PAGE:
Environment & Sustainability
Alberta: Milder winter favored more mountain pine beetle’s survival
July 12, 2011 By Pulp & Paper Canada
Mountain pine beetle populations experienced varying degrees of over-winter survival in Alberta in 2010-11, ranging from moderate to high survival in the northwest and central parts of the province to declining populations along the eastern…
Mountain pine beetle populations experienced varying degrees of over-winter survival in Alberta in 2010-11, ranging from moderate to high survival in the northwest and central parts of the province to declining populations along the eastern edge of the infestation and in the southwest. “There are some small pockets of good news on the mountain pine beetle front lines this year, but overall the infestations remain a challenge to Alberta and we must continue our aggressive action to protect forest health in the province,” said Sustainable Resource Development Minister Mel Knight.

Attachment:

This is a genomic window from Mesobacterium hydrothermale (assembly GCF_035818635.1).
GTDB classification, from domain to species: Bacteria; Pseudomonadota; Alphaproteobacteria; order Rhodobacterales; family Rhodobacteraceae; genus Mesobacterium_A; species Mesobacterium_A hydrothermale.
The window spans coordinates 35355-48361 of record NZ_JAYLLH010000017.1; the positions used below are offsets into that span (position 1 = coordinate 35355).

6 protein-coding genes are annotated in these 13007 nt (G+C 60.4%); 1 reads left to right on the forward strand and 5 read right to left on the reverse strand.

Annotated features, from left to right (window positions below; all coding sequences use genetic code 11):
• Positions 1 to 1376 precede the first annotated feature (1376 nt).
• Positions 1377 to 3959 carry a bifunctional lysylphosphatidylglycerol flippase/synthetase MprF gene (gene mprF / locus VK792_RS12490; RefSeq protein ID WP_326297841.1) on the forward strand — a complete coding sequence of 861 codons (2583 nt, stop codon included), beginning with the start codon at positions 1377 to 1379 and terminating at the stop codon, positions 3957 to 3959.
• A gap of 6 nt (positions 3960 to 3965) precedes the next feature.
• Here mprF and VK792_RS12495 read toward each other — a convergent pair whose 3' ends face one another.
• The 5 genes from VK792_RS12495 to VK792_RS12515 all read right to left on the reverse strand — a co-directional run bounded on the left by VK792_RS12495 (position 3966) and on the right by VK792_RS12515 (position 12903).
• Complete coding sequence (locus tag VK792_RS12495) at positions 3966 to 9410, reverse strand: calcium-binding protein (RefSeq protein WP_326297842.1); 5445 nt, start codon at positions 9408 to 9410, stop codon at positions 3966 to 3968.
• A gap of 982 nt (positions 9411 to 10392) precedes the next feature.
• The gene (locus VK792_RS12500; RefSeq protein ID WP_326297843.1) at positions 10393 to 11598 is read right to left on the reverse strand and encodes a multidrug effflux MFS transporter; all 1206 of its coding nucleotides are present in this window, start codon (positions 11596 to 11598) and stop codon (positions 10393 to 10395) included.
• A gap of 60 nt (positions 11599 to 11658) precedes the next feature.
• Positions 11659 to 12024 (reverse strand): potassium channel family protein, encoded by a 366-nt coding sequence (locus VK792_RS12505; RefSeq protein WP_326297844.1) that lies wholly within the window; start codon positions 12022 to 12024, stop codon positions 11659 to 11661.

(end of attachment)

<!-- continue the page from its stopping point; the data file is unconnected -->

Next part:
Milder winter weather throughout most of the province’s forests this year is the likeliest cause of greater beetle survival this year, compared to the extreme temperature fluctuations the previous winter which led to significant beetle mortality.
Over-winter mortality survey results are used to help set priorities for control work in the coming year. This year’s results mean Alberta will continue to target specific areas for aggressive action against mountain pine beetle in 2011-12.
Prime objectives of the beetle management program are to prevent infestations spreading north and south along the eastern slopes, and further eastward in the boreal forest.
For more information on Alberta’s mountain pine beetle control program visit www.mpb.alberta.ca.
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